As 2016 begins, more original TV shows are using Netflix as a platform to launch their series. The streaming service has found popularity among students, who favor ad-free entertainment and the convenience of binge watching. This year, Netflix will launch 31 new shows in conjunction with returns of current shows. Netflix’s roster for the spring demonstrates the company’s continued domination over cable networks.
Netflix kicked off their 2016 year with the premiere of “Chelsea Does,” comedian Chelsea Handler’s four-part non-fiction series. In her show, which premiered Jan. 22, Handler discusses some of the most prevalent topics of our generation, from race relations to Silicon Valley. The new series shows Handler’s more serious side in contrast to her sillier persona from her previous show, “Chelsea Lately.”
“Fuller House” also premieres this year on Feb. 26. The show is a spin-off of the beloved 90s classic “Full House.” “Fuller House” is set over 10 years later as DJ Tanner returns to her childhood home to raise a family with the help of her sister, Stephanie, and childhood best friend Kimmy. Bob Saget and John Stamos will rejoin many of their fellow original “Full House” stars. However, neither of the Olsen twins will be back to reprise their shared role of the family’s youngest daughter, Michelle Tanner.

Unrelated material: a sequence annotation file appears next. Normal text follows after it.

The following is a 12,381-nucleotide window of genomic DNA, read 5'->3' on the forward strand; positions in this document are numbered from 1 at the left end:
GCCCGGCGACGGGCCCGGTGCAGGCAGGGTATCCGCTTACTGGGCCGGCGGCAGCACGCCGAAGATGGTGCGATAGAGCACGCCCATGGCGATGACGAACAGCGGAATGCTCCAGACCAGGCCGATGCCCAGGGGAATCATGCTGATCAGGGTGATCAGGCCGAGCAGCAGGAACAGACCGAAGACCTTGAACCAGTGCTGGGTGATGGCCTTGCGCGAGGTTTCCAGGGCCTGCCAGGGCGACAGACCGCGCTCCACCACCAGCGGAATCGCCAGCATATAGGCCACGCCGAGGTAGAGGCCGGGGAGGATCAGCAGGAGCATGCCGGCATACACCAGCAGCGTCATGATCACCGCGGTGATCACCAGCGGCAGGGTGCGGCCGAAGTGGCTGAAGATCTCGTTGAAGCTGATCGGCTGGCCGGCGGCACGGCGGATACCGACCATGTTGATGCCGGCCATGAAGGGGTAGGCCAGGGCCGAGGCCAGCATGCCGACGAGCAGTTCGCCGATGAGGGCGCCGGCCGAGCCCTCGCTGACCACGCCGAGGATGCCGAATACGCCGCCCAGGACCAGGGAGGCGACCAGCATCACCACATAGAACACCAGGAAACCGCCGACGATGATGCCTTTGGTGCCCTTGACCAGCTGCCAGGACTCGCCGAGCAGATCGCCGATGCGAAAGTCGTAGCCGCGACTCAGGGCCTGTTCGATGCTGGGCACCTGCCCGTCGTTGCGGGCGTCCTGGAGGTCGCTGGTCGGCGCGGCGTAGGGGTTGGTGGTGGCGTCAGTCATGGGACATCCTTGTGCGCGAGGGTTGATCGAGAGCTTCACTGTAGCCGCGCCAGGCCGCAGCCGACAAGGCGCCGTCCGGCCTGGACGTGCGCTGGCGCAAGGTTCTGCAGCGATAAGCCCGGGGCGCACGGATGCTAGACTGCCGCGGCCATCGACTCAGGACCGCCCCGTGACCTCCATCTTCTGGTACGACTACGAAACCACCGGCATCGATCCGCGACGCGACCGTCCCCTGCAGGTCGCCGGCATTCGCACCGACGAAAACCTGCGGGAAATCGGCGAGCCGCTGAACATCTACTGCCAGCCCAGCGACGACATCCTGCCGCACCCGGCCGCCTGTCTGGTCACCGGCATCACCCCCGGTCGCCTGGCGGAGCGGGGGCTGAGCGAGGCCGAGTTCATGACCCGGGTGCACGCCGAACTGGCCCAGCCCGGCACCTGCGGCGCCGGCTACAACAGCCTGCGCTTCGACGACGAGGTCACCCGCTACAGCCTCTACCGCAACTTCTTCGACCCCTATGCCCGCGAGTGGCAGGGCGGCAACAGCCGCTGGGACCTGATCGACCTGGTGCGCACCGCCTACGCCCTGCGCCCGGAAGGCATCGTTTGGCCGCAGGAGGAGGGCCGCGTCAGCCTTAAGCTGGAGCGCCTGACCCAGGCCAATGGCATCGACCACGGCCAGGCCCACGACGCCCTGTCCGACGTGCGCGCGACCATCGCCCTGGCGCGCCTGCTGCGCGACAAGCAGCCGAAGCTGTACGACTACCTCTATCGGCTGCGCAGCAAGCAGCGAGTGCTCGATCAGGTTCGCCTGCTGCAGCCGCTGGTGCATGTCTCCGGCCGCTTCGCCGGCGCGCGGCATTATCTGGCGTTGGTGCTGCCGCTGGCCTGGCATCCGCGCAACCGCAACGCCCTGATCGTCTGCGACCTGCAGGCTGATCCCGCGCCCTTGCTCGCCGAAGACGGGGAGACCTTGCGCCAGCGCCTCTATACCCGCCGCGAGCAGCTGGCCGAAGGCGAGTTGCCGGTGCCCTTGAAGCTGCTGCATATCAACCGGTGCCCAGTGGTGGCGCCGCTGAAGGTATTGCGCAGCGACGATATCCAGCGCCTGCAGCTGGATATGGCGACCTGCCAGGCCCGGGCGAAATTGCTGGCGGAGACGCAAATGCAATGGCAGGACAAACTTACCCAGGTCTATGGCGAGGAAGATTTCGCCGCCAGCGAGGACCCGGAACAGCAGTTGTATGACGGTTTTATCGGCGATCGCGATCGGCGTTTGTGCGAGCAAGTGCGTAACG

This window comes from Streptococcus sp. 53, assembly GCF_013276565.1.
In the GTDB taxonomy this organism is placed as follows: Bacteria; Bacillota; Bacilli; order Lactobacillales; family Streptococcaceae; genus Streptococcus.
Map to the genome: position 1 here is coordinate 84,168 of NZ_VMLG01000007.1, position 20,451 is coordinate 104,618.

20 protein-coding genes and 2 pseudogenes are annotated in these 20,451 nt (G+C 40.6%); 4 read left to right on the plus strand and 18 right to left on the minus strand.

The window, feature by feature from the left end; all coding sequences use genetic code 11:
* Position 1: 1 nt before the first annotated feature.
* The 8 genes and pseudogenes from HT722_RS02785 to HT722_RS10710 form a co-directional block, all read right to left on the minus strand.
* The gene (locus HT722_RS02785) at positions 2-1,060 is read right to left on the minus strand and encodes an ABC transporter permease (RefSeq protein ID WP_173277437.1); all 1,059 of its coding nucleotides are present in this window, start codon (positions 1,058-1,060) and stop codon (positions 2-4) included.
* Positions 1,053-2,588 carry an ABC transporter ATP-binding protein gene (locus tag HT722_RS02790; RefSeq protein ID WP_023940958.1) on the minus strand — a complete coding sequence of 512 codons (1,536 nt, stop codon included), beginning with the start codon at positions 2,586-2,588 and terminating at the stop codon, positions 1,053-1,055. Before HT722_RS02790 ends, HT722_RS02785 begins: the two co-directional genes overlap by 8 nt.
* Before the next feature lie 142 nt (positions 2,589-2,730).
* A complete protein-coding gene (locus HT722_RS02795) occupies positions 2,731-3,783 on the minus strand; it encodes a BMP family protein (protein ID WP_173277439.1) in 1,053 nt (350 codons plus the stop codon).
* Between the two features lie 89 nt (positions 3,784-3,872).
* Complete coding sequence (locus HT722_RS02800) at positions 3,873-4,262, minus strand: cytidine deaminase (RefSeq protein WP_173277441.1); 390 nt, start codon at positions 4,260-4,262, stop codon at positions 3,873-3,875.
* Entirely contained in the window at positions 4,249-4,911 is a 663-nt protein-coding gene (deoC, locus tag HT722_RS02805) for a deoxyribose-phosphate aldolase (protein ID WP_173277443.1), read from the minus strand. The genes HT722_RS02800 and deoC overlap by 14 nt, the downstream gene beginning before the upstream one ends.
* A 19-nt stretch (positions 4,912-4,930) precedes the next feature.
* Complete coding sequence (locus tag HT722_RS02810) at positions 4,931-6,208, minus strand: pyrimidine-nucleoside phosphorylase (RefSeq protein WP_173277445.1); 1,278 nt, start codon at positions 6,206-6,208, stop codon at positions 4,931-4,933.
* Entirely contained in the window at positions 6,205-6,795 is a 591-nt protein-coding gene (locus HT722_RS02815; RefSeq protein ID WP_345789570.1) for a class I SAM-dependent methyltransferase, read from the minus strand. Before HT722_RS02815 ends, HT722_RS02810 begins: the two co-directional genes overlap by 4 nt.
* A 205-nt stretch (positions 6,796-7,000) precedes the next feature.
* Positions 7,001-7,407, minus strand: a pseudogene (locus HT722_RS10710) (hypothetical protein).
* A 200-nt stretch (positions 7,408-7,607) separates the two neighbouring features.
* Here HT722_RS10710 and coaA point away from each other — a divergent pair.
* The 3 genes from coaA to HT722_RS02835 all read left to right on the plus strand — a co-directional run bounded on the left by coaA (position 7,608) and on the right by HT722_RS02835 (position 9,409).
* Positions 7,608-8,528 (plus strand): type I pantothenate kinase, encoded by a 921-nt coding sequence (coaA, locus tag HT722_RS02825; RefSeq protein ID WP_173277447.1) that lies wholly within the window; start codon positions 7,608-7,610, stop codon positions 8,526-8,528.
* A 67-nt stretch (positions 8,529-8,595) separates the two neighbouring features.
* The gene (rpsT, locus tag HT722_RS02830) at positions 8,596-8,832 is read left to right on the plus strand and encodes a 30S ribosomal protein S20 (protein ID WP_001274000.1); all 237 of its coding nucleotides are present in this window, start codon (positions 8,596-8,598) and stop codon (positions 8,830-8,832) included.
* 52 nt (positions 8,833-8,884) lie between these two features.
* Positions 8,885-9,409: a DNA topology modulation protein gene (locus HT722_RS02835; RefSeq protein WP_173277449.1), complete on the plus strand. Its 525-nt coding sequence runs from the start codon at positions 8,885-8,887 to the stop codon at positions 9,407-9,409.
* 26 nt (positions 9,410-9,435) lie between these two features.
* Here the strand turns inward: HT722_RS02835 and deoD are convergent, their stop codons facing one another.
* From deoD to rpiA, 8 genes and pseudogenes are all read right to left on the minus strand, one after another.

Also coming to Netflix this February, just after Valentine’s Day on Feb. 19, is Judd Apatow’s series, “Love.” Apatow worked on hits such as “Girls,” “Bridesmaids” and “Trainwreck.” In a similar fashion, his new show follows the intimate life of a couple avoiding their marital problems and aims to explore both female and male outlooks on romantic relationships.
Netflix will also debut the second seasons of female-led breakout hits “Unbreakable Kimmy Schmidt” and “Marvel’s Jessica Jones,” while political drama “House of Cards” and dark comedy “Orange is the New Black” will be premiering their fourth seasons.
All of these shows will only be available on Netflix. With 31 new shows set for 2016, Netflix is continuing to radically transform the way we watch TV. If you still prefer to wait up for your favorite show and take snack breaks during the commercials, you may be out of luck this year as the trend for new shows is headed towards streaming.
A version of this article appeared in the Jan. 25 print edition. Email Talia Milavetz at [email protected]